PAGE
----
Reglan is commonly used to treat migraine-related nausea and vomiting, especially in the emergency room or urgent care setting. It comes in oral, intravenous, and intramuscular formulations. Oral formulations should be taken 30 minutes before a meal, and effects tend to set in between 30 and 60 minutes. Intravenous metoclopramide can provide relief in as fast as 1 to 3 minutes. For both routes of administration, effects generally last for up to two hours.

While Reglan tends to have fewer side effects than other antiemetics, common side effects include restlessness, fatigue, dizziness, headaches, confusion, problems sleeping, depression, and suicidal thoughts. Like other dopamine antagonists, serious side effects like extrapyramidal symptoms and NMS can occur but are very rare.

A Word From Verywell

Antiemetics can be very effective treatments for acute migraine attacks. They are not preventive, and prescription antiemetics are not usually recommended to be taken on a regular basis as a migraine treatment.

If nausea is a major part of your migraines, it is worthwhile to try to figure out whether you experience migraines during your prodromal (pre-headache) phase, during the migraine itself, or your postdromal (post-migraine) phase. This can help you and your healthcare provider as you create a treatment plan.

12 Sources
Verywell Health uses only high-quality sources, including peer-reviewed studies, to support the facts within our articles. Read our editorial process to learn more about how we fact-check and keep our content accurate, reliable, and trustworthy.
  1. Láinez MJ, García-Casado A, Gascón F. Optimal management of severe nausea and vomiting in migraine: Improving patient outcomesPatient Relat Outcome Meas. 2013 Oct;4(1):61-73. doi:10.2147/PROM.S31392

  2. Kacperski J, Kabbouche MA, O'Brien HL, Weberding JL. The optimal management of headaches in children and adolescentsTher Adv Neurol Disord. 2016 Jan;9(1):53-68. doi:10.1177/1756285615616586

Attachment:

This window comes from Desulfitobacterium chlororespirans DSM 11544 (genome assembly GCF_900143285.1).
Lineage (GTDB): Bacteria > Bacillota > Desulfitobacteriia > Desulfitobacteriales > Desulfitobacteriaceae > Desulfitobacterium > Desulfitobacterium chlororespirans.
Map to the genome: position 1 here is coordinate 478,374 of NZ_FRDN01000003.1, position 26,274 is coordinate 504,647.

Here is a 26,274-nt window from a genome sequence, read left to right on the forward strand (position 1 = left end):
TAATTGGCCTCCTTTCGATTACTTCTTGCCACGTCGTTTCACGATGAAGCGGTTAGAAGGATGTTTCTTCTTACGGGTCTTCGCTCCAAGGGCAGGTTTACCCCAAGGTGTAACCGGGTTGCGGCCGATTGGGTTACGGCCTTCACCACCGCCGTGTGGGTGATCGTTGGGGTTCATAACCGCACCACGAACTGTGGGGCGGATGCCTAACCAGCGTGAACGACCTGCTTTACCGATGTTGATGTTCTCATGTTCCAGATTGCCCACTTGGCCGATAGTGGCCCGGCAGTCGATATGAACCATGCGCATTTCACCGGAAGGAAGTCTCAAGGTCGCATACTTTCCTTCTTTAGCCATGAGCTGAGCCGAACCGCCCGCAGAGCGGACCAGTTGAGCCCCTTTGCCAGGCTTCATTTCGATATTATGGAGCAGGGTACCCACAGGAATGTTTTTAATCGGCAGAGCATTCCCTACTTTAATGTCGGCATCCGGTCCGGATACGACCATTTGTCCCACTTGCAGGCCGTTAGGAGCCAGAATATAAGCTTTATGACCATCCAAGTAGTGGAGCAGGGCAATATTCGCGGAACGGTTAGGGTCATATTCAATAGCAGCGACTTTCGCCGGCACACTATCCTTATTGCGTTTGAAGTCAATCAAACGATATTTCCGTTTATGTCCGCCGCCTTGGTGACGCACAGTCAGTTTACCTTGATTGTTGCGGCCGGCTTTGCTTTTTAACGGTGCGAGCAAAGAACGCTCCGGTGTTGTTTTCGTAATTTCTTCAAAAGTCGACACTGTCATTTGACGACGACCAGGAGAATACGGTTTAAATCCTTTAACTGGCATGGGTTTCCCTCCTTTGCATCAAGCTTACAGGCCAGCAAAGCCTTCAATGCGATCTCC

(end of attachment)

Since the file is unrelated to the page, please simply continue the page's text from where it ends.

3. Najjar M, Hall T, Estupinan B. Metoclopramide for acute migraine treatment in the emergency department: An effective alternative to opioidsCureus. 2017 Apr;9(4):e1181. doi:10.7759/cureus.1181

  4. Hamilton K, Robbins M. Migraine treatment in pregnant women presenting to acute care: A retrospective observational study. Headache. 2019 Feb;59(2):173-179. doi:10.1111/head.13434

  5. National Library of Medicine. Dimenhydrinate.

  6. National Library of Medicine. Meclizine.

  7. Li P, Snyder GL, Vanover KE. Dopamine targeting drugs for the treatment of schizophrenia: Past, present and futureCurr Top Med Chem. 2016 Dec;16(29):3385-3403. doi:10.2174/1568026616666160608084834

  8. Welliver M. Dopamine antagonists for nausea and vomiting: Special considerations. Gastroenterology Nursing. 2014 Oct;37(5):361-364. doi:10.1097/SGA.0000000000000068

  9. Tianyi FL, Agbor VN, Njim T. Metoclopramide induced acute dystonic reaction: A case reportBMC Res Notes. 2017 Jan;10(1):32. doi:10.1186/s13104-016-2342-6

  10. National Library of Medicine. Prochlorperazine.

  11. National Library of Medicine. Chlorpromazine.

  12. National Library of Medicine. Metoclopramide.

By Teri Robert
 Teri Robert is a writer, patient educator, and patient advocate focused on migraine and headaches.